Review: CHERNOBYL DIARIES Walks Through a Horror Minefield

Peter Martin, Managing Editor

Before it starts stepping on landmines in the third act, Bradley Parker's Chernobyl Diaries sidesteps many of the hazards that have doomed similar horror movies to failure.

Parker is an experienced visual effects artist making his directorial debut, working from a script credited to Oren Peli, Shane Van Dyke, and Carey Van Dyke. (Credits for the Van Dykes include Titanic II and Transmorphers: Fall of Man). Peli also serves as one of the producers, so perhaps he influenced or encouraged Parker to follow the pattern set by Peli's Paranormal Activity.

The film has more than a whiff of Paranormal Activity in the Former Soviet Union, from its cast of lesser-known actors to its handheld camera aesthethics. In the latter respect, Chernobyl Diaries benefits immensely from the presence of Morten Søborg as director of photographer. Søborg's credits include Nicolas Winding Refn's Pusher trilogy and Valhalla Rising, as well as multiple films for Susanne Bier.


The combined effort of the talent involved results in a very solid set-up. (To be clear: It's not a found-footage movie.) On a tour of Europe, Chris (Jesse McCartney), his girlfriend Natalie (Olivia Taylor Dudley), and their friend Amanda (Devin Kelley) stop in Kiev to visit Chris' older brother Paul (Jonathan Sadowski), who moved there some time in the past. Before the trio of visitors moves onto Moscow, Paul urges an "extreme tourist" trip to the site of the Chernobyl nuclear disaster.

Led by ex-military tour guide Uri (Dimitri Diatchenko) and joined at the last minute by vacationing couple Michael (Nathan Phillips) and Zoe (Ingrid Bolsø Berdal), the merry group heads off in a van to the abandoned city of Pripyat, adjacent to the nuclear power plant. Turned away by military guards at the entrance, Uri sneaks in through a side road and begins the tour, a tour that will end in blood, terror, and screaming.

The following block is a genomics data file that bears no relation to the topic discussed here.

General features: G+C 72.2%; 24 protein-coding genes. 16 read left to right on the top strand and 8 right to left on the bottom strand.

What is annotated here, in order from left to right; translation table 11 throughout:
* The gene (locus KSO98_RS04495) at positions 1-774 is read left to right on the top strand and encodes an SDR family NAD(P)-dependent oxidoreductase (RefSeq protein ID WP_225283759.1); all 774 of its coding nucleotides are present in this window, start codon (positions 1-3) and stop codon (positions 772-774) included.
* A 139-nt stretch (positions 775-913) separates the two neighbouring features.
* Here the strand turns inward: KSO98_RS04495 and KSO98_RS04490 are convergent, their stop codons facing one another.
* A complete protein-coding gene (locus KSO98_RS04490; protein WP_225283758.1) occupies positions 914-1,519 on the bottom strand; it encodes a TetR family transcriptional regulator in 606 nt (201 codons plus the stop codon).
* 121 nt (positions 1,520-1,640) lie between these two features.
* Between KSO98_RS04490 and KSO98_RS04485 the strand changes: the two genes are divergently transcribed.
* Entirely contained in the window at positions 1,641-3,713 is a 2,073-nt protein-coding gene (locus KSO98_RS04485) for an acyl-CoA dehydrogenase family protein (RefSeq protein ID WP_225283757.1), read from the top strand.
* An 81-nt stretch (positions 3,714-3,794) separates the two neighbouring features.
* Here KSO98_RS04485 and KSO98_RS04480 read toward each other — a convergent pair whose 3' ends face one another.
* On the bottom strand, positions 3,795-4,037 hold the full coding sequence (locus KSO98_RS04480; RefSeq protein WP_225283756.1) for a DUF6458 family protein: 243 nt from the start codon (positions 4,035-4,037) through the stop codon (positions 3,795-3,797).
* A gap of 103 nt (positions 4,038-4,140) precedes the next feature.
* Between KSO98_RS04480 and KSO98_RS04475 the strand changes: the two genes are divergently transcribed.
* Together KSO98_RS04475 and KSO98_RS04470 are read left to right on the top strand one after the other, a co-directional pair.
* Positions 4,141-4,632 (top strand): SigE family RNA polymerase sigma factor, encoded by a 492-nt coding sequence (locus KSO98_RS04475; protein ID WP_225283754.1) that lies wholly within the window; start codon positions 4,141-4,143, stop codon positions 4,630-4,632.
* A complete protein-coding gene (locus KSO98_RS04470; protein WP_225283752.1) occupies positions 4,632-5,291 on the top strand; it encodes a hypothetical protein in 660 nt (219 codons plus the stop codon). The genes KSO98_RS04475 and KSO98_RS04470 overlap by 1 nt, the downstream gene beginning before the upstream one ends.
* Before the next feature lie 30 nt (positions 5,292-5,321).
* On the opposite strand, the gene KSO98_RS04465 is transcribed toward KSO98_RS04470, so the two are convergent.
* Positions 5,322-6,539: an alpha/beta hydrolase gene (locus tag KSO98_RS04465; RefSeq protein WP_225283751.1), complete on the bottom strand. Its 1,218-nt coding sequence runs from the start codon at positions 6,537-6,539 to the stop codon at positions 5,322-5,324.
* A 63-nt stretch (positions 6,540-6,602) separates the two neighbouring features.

Always the screaming.


Chernobyl Diaries makes excellent use of silence on the soundtrack, as ominous signs emerge that visitors are not really welcome. As long as the film stays on the path that it has cleared -- 'Nature has reclaimed its own,' as Uri intones while the group stares at the eerily empty city gone to seed -- it's a good, tense ride. The characters may not have much depth to them, but they're not jerks or annoying brats. They're sufficiently likable to root for their survival, and though they occasionally act in head-shaking manner (the stuff that causes audience members to mutter "Don't do that!"), their basic decency overrides, or at least largely excuses, their missteps.

The tension builds from the atmosphere that's been created, and it's only when the movie ramps up the pace and steps off its own path that it begins to fall apart completely, almost as though the filmmakers lost confidence in the premise that they established so carefully. It's a shame, because the premise had more facets that could have been explored in a little greater depth. Instead, the film presses on in search of greater twists.

For any surprise to be effective, it needs to be grounded realistically -- or at least believably -- and Chernobyl Diaries stumbles badly as it makes a run for the exit. Still, it ends up better than might have been expected (feared?) from the premise, even if that only makes it slightly above average.


Chernobyl Diaries opens in Canada and the U.S. on Friday, May 25. Check local listings for theatres and showtimes.

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